Panning for Nuggets

“Advertising is the art of arresting the human intelligence just long enough to get money from it.”

I realize this is barely a nugget, but it stuck out to me in an eye-opening kind of way. This entire time I’ve been thinking of the future of technology as beneficial, even something that could possibly ‘augment human intellect.’ Never had I thought (at least not in the context of advertising) that the advancement of certain technology could hinder our intellect. Advertisements on Pandora are not something that benefit us, though, and probably will not in the future either. They benefit various companies. As I’m listening to my music on Pandora, my gaze suddenly becomes interrupted by a minute or so of advertising. I’m now captured by these companies tactics and my intelligence is caught by their endorsements. If it works enough, that company will have my business. And either way, Pandora makes money just from me listening.


“Social media companies are legitimate advertising websites, no different than, say, Google or Yahoo. The same way Google made its money is the same way Twitter and Facebook will make their money.”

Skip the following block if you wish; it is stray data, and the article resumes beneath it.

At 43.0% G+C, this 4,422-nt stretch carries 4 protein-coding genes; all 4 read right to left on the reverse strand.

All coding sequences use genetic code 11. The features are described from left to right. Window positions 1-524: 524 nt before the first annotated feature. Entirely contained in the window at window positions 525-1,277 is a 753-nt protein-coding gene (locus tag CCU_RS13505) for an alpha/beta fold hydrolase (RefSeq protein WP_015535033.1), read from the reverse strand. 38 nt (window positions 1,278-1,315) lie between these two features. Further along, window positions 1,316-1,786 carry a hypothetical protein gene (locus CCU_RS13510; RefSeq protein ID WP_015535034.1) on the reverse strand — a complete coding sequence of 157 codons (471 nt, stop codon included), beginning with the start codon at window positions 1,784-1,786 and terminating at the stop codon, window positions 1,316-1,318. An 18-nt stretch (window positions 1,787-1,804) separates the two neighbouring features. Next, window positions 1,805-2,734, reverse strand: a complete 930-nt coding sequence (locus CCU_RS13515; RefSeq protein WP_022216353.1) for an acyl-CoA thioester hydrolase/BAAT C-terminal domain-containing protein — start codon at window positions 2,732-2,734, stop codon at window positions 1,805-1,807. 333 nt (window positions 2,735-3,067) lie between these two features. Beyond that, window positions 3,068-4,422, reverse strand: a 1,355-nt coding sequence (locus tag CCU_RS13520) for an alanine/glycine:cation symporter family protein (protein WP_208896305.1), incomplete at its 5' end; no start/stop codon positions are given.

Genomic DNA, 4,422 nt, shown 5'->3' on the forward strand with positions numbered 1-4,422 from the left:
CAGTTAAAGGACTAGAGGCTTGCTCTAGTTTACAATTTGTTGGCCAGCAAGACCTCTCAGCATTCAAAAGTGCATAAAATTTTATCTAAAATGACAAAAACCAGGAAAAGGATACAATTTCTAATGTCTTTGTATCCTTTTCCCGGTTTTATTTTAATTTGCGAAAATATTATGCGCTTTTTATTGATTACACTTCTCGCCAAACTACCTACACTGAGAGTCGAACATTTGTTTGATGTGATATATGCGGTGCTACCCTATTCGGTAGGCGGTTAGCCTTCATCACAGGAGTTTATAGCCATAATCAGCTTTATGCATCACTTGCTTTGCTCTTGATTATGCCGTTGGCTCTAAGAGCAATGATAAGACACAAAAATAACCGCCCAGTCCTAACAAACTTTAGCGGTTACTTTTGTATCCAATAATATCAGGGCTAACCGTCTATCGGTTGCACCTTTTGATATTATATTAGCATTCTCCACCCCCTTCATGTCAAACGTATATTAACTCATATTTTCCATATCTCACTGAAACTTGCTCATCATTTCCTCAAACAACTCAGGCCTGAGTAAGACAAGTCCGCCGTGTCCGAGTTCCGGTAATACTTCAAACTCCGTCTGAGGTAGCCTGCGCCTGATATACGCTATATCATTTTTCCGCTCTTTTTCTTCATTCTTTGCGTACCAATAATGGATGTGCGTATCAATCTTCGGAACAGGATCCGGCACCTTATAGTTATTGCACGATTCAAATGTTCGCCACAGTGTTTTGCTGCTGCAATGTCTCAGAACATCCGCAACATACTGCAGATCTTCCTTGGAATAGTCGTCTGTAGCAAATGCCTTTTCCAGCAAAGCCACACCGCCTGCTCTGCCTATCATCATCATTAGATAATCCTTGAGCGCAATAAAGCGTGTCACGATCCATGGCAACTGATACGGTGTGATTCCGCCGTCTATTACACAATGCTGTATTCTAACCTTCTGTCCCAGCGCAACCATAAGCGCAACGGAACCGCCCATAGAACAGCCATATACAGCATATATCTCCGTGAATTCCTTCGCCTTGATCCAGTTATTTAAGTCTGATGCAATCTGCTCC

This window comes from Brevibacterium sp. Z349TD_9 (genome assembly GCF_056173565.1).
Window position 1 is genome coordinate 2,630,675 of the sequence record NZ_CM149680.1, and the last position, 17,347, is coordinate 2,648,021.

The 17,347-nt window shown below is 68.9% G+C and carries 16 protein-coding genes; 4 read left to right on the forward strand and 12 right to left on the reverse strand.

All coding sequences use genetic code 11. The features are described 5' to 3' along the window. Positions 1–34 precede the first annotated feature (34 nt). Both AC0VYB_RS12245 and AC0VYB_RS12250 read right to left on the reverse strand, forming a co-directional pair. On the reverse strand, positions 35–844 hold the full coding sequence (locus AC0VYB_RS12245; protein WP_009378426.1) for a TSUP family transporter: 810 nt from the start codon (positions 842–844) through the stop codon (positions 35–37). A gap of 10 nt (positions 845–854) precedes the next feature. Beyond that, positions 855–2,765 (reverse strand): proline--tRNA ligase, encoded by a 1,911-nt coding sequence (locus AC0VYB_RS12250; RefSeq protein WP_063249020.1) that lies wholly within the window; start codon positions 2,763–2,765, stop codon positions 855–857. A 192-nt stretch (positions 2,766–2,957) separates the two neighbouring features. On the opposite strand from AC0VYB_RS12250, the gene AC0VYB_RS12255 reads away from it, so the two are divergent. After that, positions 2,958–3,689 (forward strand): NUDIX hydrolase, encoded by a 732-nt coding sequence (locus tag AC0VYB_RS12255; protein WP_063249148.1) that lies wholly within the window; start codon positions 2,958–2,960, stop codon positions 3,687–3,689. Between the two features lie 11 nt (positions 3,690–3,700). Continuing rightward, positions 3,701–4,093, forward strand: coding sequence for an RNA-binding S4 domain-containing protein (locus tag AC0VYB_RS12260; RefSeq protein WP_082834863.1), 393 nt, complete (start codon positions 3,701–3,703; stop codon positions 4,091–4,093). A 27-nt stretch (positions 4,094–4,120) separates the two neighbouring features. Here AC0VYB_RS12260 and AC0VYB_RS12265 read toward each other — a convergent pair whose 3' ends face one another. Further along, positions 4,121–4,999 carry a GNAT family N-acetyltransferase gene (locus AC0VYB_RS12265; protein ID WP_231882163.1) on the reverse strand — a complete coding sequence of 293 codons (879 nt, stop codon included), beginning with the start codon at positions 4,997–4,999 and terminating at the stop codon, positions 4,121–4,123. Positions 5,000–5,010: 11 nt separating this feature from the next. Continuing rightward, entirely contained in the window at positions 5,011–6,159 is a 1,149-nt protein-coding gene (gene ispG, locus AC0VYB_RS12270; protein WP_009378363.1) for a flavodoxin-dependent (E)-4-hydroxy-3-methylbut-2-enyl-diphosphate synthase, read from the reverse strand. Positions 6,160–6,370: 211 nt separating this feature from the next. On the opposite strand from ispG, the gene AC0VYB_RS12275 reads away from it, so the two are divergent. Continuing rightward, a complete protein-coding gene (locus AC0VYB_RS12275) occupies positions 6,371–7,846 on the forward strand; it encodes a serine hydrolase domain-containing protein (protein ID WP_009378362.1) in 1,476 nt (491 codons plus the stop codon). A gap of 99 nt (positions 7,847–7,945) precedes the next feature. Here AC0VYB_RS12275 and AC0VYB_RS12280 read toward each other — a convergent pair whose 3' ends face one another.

This passage is not much longer than the first, but it is from a similar source that I tagged with #advertisements and #advertising like the other. The way Google, Yahoo, Twitter, and Facebook are advertising websites is almost the same way that Pandora is. Sure, Pandora makes some of its money off of membership fees, but advertising is the bigger part of their success. My first nugget suggests that advertising arrests human intellect, and seeing that these websites are advertising websites, it would make sense that they would also arrest human intellect. Well, this makes sense to me at first; Facebook and Twitter are typically for entertainment, not intellectual augmentation. But Google and Yahoo can be informative, right? And in the case of this course, Twitter is being used as a learning tool as well. So is my first nugget technically correct? Is advertising really arresting our intellect? Or, are we ignoring the advertisements on these sites long enough that we benefit from its information more? I would say this is the case with Google, Yahoo, Twitter, and Facebook, but it is almost impossible to ignore the advertisements on Pandora. If both of these passages are true, then it seems logical to conclude that Pandora, or at least the minute per hour of advertising hinders our intellect. I now have a very different outlook on the future of Pandora and similar technology.


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